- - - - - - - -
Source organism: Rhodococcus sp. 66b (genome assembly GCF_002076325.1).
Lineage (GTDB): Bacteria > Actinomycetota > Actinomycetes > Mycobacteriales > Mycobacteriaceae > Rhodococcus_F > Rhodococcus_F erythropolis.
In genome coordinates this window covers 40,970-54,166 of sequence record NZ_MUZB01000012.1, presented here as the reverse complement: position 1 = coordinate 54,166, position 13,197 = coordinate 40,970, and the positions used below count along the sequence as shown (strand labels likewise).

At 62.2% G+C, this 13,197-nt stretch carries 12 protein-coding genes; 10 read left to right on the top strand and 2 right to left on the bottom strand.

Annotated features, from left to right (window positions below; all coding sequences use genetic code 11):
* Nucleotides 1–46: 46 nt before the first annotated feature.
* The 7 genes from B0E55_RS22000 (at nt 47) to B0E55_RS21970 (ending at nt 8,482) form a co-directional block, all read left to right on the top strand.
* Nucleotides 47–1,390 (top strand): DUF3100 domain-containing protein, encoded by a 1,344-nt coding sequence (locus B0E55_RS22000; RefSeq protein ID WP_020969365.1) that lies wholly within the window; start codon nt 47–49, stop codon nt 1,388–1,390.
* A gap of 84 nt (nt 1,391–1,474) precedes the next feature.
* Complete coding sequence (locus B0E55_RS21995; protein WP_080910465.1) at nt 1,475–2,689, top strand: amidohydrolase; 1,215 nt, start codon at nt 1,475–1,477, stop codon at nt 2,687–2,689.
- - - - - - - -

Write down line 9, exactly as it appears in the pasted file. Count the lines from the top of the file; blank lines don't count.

* A gap of 84 nt (nt 1,391–1,474) precedes the next feature.